Creating a New Man
For this, we today call Michelangelo a genius, but not all felt this way at the time. Leonardo Da Vinci compared Michelangelo’s muscular figures to sacks of walnuts. The Cardinal Raffaele Riario rejected a sculpture by Michelangelo, presumably because it diverged too greatly from classical models. When painting the ceiling of the Sistine Chapel, Michelangelo himself was wracked with anxiety that the work would come out poorly and be rejected.
This, perhaps, is the price of innovation, especially in subjective fields such as art. However, despite a few early missteps, there is an undeniable magnetism to Michelangelo’s figures. He knew how to mold and twist them to maximize their inner tension and drama. He also knew how far he could distort a figure before it felt unnatural.
The results speak for themselves. Michelangelo’s figures are giants, the gods of old reborn in the guise of saints and apostles. At turns angry, joyful, ashamed, and assured, they reflect a universal drama, as recognizable today as they were five centuries ago.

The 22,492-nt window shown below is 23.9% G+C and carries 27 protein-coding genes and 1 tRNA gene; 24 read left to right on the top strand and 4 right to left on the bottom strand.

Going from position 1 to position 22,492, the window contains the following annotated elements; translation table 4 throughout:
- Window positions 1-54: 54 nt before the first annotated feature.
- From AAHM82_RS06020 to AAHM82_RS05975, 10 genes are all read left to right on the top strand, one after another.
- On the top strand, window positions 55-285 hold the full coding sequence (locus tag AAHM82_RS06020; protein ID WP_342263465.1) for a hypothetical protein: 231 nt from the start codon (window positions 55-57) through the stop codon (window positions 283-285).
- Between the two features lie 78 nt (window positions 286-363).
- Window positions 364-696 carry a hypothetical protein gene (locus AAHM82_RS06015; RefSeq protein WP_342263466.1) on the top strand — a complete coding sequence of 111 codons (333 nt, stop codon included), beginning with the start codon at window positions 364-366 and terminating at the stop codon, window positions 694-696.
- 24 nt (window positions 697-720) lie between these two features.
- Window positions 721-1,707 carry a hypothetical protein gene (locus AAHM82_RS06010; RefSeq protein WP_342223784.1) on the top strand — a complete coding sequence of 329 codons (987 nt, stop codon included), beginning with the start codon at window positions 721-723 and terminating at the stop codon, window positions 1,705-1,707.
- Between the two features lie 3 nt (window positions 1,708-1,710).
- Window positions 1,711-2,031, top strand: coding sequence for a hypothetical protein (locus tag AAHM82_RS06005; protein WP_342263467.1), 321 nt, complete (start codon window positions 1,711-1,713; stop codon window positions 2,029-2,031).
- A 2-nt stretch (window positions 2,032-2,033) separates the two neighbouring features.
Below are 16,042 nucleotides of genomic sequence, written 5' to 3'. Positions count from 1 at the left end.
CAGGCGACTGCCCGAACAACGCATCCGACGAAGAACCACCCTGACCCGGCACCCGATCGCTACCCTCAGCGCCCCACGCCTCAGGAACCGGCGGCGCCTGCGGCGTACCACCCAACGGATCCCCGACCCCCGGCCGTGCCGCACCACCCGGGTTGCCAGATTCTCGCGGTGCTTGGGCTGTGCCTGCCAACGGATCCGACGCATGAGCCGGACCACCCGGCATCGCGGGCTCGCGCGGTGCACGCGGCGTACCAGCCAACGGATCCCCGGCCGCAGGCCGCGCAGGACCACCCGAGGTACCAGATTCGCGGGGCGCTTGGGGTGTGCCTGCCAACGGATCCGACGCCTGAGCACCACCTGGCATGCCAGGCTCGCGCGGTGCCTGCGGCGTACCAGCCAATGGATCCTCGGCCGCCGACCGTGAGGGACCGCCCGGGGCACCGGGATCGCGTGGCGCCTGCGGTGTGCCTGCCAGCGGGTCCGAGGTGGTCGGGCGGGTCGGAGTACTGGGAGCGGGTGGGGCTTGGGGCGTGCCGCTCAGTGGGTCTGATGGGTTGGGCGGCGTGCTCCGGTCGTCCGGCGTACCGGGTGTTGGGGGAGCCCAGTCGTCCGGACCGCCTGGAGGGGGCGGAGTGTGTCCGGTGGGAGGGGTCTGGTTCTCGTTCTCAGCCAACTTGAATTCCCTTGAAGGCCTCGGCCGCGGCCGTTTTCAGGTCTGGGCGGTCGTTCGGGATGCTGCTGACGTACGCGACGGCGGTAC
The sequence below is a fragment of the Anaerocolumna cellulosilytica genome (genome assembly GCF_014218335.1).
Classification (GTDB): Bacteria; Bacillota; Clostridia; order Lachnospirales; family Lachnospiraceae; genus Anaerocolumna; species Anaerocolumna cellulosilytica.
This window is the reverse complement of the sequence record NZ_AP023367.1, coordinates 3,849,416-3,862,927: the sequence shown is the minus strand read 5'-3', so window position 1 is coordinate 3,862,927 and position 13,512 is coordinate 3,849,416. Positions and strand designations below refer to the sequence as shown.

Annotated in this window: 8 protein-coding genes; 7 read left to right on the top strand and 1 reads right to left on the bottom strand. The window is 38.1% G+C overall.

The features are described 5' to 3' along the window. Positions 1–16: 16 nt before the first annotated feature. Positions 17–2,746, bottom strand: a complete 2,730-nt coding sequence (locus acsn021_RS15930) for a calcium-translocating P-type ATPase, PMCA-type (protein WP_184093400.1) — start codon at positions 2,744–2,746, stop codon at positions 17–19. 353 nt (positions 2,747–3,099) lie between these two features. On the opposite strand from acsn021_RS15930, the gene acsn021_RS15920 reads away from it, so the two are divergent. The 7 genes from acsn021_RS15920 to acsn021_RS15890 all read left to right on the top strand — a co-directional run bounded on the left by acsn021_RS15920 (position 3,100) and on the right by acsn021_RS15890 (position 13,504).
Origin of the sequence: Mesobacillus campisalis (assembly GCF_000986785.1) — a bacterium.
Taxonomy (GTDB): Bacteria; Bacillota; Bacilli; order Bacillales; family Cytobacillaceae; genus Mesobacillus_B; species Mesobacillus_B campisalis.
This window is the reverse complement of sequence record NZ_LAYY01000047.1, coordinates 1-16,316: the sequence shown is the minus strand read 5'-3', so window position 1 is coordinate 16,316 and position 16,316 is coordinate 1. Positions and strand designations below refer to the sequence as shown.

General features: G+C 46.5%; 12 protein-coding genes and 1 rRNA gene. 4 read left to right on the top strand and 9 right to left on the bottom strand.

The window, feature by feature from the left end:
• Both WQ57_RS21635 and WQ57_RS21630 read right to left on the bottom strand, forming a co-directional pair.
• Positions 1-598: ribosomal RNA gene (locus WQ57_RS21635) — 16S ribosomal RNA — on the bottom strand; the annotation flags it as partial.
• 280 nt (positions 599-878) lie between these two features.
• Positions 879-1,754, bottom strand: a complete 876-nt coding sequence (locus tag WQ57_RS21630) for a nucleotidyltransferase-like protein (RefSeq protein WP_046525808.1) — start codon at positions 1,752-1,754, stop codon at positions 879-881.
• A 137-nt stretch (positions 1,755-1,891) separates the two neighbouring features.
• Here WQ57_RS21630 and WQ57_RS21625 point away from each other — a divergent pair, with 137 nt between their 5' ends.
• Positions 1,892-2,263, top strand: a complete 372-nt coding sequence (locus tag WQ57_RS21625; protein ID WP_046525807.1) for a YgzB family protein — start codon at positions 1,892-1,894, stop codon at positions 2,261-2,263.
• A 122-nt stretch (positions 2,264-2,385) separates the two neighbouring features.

From Plato to Pico: Humanism in the Art of Michelangelo
The second item that set Michelangelo apart from earlier artists was the degree to which his art uniquely captured the intellectual climate of the day. In the early part of his career, this climate reflected the influence of Florence’s humanist scholars, whose thinking came to define the Italian Renaissance.
Humanist intellectuals are best known for reinvigorating the study of classical poetry and philosophy, which were previously disregarded as pagan and thus heretical. The humanists, however, felt the ancients (so far advanced scientifically and technologically) had much to teach those in the present day and were thus worthy of study.
By the late 15th century, leading Florentine humanists found themselves particularly attracted to the writings of Plato and his ideas regarding beauty. Plato had argued that physical beauty is but an echo of a divine eternal beauty. His writings suggest that through appreciation of beauty and philosophical reflection on it, one could ascend to a higher spiritual existence and ultimately union with the divine.